CentraCare serves the health care needs of people living in Central Minnesota. CentraCare volunteers serve in patient, resident, and guest roles to enhance a positive care environment, and contribute to the patient experience. Volunteers serve in roles regionwide throughout CentraCare. Most volunteer roles fit into three categories, and each region has specific positions in these areas. These roles include assisting staff in patient/resident care areas, providing information and service to families, and serving in clerical/office or retail-related capacities. There are also volunteer opportunities with animal-assisted therapy, hospice, the Coborn Cancer Center, and spiritual care.
Volunteers must complete a volunteer application, interview, screening, and orientation.
To learn more or apply, contact Volunteer@centracare.com, 320-255-5638, or visit www.centracare.com/volunteer.
“Before I retired, I brought my brother to the St. Cloud Hospital for surgery,” said John N., STEP Force volunteer at the St. Cloud Hospital. “I was impressed that there was a volunteer to take us to my brother’s appointment and then take me to the surgery waiting room. Later that day, another volunteer led me to my brother’s room. Once I retired, joining the STEP Force team was a no-brainer. I have been part of the STEP Force team for almost six years and enjoy every moment. I can give back to the community while working with the staff, work with other STEP Force personnel to take people to their appointments, meet new people, and get in 8,500+ steps every shift. I decided to do two shifts per week and eventually became a STEP Force trainer. Volunteering here continues to be a true win-win for me.”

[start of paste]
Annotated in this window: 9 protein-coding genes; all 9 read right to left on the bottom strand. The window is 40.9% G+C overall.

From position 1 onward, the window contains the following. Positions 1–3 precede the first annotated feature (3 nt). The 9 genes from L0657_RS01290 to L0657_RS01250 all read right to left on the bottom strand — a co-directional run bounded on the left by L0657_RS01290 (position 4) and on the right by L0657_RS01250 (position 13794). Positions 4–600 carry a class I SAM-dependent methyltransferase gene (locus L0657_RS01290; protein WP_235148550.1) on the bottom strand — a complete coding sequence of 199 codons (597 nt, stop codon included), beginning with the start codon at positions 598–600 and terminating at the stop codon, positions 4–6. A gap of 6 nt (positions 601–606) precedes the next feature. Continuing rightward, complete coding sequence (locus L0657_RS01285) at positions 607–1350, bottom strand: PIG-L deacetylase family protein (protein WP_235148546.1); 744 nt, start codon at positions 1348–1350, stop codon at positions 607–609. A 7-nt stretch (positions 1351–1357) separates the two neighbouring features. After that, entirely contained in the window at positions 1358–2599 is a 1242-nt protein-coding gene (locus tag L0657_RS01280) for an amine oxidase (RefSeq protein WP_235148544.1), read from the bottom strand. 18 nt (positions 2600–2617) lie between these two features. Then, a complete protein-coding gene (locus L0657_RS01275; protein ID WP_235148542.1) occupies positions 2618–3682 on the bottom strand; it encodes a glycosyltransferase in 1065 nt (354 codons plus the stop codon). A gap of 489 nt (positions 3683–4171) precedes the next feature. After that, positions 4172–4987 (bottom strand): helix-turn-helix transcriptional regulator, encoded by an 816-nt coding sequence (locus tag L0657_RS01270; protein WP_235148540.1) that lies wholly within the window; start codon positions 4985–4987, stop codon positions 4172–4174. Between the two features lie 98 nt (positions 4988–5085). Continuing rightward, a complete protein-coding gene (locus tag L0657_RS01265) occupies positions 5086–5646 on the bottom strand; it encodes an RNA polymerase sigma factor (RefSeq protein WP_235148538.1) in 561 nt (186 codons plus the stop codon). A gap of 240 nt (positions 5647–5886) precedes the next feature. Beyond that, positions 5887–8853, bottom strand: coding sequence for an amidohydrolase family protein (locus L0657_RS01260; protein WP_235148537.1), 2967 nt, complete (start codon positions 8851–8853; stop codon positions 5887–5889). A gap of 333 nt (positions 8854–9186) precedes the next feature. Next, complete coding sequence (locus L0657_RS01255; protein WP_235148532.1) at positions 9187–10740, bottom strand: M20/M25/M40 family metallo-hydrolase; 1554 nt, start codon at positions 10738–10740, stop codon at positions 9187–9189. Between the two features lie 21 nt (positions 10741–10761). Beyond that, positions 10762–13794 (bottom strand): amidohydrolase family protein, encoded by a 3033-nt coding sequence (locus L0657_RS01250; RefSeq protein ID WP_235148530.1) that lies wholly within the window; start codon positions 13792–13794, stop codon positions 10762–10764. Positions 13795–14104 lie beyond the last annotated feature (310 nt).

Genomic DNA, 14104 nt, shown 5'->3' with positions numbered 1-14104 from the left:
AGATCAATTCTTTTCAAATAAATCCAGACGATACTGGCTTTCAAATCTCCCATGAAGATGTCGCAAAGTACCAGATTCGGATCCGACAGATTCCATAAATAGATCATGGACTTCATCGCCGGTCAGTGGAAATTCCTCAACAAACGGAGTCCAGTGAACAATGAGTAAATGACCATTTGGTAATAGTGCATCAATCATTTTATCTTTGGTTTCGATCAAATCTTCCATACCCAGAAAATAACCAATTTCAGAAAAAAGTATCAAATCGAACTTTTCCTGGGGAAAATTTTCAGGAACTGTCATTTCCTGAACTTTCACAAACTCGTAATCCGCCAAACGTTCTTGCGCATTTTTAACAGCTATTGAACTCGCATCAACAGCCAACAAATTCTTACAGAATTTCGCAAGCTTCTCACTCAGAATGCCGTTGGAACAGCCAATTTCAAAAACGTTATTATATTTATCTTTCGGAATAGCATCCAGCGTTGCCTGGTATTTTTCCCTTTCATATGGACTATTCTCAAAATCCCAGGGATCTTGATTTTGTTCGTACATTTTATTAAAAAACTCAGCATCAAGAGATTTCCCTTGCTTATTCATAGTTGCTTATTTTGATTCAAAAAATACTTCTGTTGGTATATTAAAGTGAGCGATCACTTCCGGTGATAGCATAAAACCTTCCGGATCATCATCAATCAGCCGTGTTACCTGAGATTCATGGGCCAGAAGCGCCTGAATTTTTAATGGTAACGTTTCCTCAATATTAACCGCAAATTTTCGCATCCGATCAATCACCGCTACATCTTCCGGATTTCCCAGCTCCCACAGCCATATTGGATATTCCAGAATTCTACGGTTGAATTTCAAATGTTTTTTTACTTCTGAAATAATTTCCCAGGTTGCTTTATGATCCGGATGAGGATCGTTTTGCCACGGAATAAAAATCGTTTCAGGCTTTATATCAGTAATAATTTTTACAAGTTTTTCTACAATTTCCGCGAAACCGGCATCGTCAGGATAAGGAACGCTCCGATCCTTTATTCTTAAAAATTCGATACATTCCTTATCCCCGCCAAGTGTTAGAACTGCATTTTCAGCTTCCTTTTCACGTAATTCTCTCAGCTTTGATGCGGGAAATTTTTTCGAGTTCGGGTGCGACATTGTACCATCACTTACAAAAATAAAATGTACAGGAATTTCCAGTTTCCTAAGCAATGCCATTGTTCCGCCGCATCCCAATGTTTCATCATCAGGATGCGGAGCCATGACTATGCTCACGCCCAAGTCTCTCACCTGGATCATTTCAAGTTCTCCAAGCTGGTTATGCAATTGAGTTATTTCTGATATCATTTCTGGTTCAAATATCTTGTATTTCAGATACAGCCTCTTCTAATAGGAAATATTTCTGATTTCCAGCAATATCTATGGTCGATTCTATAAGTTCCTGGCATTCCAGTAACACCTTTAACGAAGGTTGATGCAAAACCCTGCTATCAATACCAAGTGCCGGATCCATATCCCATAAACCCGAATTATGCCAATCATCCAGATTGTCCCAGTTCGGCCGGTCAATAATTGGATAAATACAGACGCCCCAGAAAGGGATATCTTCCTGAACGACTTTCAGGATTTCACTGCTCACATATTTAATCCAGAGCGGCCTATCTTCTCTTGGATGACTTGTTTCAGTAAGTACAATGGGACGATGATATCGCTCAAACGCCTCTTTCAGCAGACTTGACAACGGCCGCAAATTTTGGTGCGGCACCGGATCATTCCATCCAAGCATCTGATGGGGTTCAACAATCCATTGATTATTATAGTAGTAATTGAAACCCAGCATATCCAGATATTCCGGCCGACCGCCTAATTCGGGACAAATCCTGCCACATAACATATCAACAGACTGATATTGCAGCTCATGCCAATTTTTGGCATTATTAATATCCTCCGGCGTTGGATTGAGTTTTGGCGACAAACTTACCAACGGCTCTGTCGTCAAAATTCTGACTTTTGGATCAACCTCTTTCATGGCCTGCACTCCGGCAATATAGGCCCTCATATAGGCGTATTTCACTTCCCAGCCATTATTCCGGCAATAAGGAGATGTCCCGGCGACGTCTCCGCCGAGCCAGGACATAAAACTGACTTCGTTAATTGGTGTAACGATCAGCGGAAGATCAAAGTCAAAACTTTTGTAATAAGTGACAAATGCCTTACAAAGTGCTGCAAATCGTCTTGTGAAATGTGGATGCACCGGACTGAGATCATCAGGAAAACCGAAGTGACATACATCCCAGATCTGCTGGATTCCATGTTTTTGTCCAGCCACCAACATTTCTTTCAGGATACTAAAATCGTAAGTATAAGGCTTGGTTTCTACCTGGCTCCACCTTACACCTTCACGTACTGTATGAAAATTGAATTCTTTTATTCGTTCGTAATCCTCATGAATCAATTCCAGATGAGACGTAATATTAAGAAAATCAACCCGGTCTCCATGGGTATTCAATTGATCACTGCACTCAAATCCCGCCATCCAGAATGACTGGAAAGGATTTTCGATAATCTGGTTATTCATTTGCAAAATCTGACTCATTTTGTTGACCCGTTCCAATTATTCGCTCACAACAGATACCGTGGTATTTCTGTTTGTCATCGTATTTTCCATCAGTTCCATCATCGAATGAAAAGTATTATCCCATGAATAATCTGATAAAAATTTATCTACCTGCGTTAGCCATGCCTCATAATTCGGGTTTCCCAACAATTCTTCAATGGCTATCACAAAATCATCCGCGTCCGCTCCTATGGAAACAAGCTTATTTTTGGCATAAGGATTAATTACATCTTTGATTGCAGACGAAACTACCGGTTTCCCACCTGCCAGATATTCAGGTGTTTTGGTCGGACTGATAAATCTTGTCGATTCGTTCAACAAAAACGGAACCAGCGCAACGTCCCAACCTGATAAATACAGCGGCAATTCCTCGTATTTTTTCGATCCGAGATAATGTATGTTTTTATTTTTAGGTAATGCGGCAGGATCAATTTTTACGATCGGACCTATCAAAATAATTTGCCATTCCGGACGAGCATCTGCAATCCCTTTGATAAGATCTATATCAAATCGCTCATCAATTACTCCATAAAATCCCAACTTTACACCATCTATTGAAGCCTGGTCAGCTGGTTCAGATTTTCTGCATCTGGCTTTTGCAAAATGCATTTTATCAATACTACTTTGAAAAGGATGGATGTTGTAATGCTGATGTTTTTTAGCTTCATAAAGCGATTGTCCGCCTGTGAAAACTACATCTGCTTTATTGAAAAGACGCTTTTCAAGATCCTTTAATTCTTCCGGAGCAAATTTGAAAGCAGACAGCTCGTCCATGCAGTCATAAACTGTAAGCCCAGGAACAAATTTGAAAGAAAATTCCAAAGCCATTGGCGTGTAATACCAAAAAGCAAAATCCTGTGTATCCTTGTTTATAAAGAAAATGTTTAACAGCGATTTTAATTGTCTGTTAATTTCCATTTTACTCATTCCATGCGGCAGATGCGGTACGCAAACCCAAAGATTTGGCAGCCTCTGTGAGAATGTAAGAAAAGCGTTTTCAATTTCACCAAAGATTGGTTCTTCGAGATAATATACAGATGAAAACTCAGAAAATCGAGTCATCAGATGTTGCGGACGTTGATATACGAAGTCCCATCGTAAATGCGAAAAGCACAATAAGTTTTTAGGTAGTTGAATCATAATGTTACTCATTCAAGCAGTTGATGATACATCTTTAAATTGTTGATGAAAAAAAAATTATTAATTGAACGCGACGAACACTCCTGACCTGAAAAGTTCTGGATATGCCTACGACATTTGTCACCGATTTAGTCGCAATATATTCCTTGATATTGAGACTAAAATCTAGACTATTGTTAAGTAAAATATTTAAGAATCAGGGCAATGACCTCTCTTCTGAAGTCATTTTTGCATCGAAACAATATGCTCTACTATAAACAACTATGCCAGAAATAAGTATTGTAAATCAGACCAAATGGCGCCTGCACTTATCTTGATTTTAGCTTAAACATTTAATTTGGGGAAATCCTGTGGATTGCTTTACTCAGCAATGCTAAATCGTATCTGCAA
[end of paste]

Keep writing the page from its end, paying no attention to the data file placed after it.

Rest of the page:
Mid-Minnesota Development Commission
Mid-Minnesota Development Commission’s mission is to administer state and federal programs, coordinate multi-jurisdictional activities, and provide technical assistance to government, business, and local organizations to maintain or enhance the quality of life. Part of that mission includes helping communities address multiple facets of transportation planning to ensure safety and promote healthy living. Volunteer drivers are a crucial part of achieving that mission.